Health crusader sounded alarm about under-diagnosed disorder

Posted March 7th, 2015 by webadmin

Reposted from the Times Colonist

By Katherine Dedyna

Marie Warder CroppedA late B.C. health crusader who devoted her life to alerting the public and medical profession about a deadly but underdiagnosed genetic disorder recently garnered praise in the Canadian Senate for her work.

Marie Warder founded the Canadian Hemochromatosis Society when she lived in Victoria in 1980. Now about 20 countries come under its umbrella, all seeking to warn unsuspecting people that unmetabolized iron in their blood can cripple or kill them.

Warder died last October at the age of 87. Her life’s work has “helped many Canadians avoid the progressive suffering, disability and premature death from chronic diseases prompted by hemochromatosis,” said Senator David Wells, as he recently rose to pay tribute to Warder, whose husband was felled by the disease at 42.

The disorder remains relatively unknown, yet the toxic accumulation of dietary iron in the body can be fatal, said Wells, who has hemochromatosis himself.

B.C. Health Minister Terry Lake also commended Warder for working tirelessly to advance the cause of those with hemochromatosis, both as founder of the society and directly with patients for many years as a Delta Hospital chaplain.

“I would like to send my condolences to Marie’s family — her work to raise awareness of this relatively common genetic disorder is a legacy that will continue to save lives for years to come,” Lake said in a statement.

Hemochromatosis causes the body to absorb two to three times the normal amount of iron from dietary sources. When it’s left untreated, the excess builds up in organs, tissues and joints, leading to complications, diseases and death.

The number of deaths is not recorded as such because most victims die of liver cancer or heart attack attributable to hemochromatosis, said past society president Elizabeth Minish.

B.C. was the first province to proclaim an awareness week for hemochromatosis, at Ward’s instigation. The Ministry of Health sent brochures in 1990 to every doctor and pharmacist in B.C. because hemochromatosis was too often dismissed as rare, when it’s actually common.

An estimated 500,000 British Columbians carry one gene and about 15,000 have two copies of the gene that puts them at risk of iron overload, says the Hemochromatosis Society, now based in Richmond.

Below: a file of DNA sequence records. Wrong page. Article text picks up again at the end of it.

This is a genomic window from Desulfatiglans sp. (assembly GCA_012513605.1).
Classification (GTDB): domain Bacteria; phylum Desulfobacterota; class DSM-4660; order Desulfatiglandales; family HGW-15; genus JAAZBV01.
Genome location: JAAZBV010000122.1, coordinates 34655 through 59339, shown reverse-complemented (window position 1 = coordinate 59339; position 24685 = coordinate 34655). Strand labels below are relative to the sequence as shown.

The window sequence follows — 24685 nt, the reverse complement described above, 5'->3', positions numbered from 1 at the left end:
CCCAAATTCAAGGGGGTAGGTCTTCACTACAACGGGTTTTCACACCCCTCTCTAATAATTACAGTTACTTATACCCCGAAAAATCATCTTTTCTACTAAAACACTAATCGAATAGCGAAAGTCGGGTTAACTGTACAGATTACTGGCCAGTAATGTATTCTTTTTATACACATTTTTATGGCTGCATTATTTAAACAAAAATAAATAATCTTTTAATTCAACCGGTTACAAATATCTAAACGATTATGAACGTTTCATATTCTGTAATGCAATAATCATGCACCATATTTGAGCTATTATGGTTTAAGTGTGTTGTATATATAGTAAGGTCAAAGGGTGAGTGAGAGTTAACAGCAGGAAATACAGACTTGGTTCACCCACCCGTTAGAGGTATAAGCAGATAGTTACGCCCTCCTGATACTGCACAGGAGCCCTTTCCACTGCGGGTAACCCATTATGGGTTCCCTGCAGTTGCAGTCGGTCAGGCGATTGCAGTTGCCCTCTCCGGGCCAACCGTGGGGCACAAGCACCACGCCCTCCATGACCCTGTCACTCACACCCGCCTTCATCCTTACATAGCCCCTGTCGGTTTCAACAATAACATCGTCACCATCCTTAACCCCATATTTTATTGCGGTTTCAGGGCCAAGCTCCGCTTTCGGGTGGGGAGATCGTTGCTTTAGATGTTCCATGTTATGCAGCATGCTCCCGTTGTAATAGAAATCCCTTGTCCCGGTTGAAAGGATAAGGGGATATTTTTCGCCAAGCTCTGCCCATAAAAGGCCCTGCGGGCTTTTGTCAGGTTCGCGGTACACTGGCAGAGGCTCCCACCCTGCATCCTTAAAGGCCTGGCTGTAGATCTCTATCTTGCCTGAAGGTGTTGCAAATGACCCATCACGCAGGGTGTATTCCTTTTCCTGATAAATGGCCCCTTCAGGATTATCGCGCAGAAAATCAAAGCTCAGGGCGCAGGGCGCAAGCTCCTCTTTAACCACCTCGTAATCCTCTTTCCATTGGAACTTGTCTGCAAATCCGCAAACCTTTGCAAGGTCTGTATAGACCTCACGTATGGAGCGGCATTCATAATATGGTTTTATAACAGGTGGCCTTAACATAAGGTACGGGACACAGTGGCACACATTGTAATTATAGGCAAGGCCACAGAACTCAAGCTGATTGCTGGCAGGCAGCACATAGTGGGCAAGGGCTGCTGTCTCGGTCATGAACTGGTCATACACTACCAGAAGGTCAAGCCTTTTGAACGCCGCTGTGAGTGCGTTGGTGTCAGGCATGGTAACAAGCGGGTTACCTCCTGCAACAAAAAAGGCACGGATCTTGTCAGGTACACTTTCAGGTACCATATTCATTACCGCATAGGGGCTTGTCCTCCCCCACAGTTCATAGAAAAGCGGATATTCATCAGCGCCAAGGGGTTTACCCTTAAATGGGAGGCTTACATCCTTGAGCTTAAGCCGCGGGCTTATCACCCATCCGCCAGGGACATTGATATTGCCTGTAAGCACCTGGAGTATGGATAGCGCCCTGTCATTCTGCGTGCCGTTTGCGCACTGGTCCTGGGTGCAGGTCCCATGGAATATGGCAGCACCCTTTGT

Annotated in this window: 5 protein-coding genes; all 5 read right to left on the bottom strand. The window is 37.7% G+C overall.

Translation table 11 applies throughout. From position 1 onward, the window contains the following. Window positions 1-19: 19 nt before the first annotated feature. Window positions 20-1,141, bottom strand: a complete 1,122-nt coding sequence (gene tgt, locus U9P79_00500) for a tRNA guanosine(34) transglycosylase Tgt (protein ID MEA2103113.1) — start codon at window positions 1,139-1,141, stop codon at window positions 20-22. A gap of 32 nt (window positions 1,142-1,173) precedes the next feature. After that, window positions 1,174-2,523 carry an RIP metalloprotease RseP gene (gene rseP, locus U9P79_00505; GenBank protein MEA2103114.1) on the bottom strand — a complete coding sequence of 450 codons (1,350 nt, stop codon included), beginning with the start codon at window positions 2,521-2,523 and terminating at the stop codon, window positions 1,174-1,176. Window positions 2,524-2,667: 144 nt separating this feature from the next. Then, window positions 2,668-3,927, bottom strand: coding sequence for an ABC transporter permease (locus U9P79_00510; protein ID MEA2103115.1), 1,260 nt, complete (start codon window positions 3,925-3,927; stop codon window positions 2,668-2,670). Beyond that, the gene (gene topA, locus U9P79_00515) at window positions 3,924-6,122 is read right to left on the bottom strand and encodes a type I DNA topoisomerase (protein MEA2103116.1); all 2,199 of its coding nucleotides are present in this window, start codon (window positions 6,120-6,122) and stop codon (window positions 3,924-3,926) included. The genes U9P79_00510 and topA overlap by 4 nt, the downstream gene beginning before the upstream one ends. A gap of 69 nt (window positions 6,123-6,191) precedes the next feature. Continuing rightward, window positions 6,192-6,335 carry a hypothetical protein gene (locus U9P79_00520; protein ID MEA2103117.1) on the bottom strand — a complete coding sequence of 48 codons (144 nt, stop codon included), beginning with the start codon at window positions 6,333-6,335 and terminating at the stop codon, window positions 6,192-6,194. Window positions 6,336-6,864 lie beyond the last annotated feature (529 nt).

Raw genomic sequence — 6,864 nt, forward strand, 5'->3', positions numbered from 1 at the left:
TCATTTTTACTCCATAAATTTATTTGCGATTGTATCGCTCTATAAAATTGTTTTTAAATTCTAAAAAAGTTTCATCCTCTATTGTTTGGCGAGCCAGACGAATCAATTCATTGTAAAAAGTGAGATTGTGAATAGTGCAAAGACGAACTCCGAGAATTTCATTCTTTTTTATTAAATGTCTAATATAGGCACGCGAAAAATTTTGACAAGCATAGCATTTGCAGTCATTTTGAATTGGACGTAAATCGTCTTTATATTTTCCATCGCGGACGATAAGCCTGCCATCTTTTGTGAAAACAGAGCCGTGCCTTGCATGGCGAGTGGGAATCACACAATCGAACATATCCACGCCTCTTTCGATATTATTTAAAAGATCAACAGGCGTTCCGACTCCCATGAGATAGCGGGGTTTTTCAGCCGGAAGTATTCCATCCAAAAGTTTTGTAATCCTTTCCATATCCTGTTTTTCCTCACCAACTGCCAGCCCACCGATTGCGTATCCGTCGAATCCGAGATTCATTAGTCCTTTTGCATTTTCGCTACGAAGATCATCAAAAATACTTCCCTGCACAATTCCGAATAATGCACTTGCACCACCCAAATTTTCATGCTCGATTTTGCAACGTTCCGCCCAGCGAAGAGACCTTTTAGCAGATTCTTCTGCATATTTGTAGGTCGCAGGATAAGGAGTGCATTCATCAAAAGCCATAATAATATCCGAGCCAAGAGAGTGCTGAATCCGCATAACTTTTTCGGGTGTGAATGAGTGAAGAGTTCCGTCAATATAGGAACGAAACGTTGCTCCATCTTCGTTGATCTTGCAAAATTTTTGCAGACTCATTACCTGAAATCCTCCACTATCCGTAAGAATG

Statistics from B.C.’s Molecular Genetics Lab show a significant increase in genetic testing for hemochromatosis in recent years.

In 2014, there were about 1,300 DNA tests in B.C. to confirm the diagnosis and another 200 to test relatives of people with a confirmed diagnosis, who are more likely to also have the disorder.

That’s a 60 per cent increase from 2007, when 900 DNA tests were done in B.C. for the disorder. The testing costs are covered by the province. In addition, the Ministry of Health estimates that about 2,600 serum ferritin blood tests have been done each year since 2011, to test for possible hemochromatosis, with a slight increase year over year.

Hemochromatosis afflicts mainly those of Northern European descent. When two people with the gene have children, the offspring are at risk of inheriting both genes and developing the disorder.

Hemochromatosis has been linked to a number of conditions, ranging from chronic fatigue to depression, aching joints, loss of sex drive, discolouration of the skin, Type 2 diabetes, hypothyroidism, heart failure, cirrhosis of the liver and liver cancer.

Warder’s husband, Tom, and their daughter were not diagnosed until they moved to Canada in 1977 from South Africa. Had Tom known earlier, he could have remained healthy through removal of modest amounts of his blood a few times a year.

His death prompted Warder to write her most influential of more than 20 books: The Bronze Killer — a reference to the suntan-like pigmentation hemochromatosis can cause.

The society she operated out of her home for many years, including the three years she lived in Victoria, is now run by a “small, dedicated staff, a national board of volunteers, regional volunteer chapters and a medical advisory board,” Wells said.

Before health reasons forced her to step down as president in 1994, Warder had persuaded the Canadian Red Cross to accept blood donations from people with hemochromatosis, convinced Consumer and Corporate Affairs Canada to have misleading terminology about iron changed on food labels and made a presentation to the World Health Organization.

Shortly before her death, she still managed to help a stranger who reached out to her for information.

As her obituary noted: “Marie was a soldier in the battle against iron.”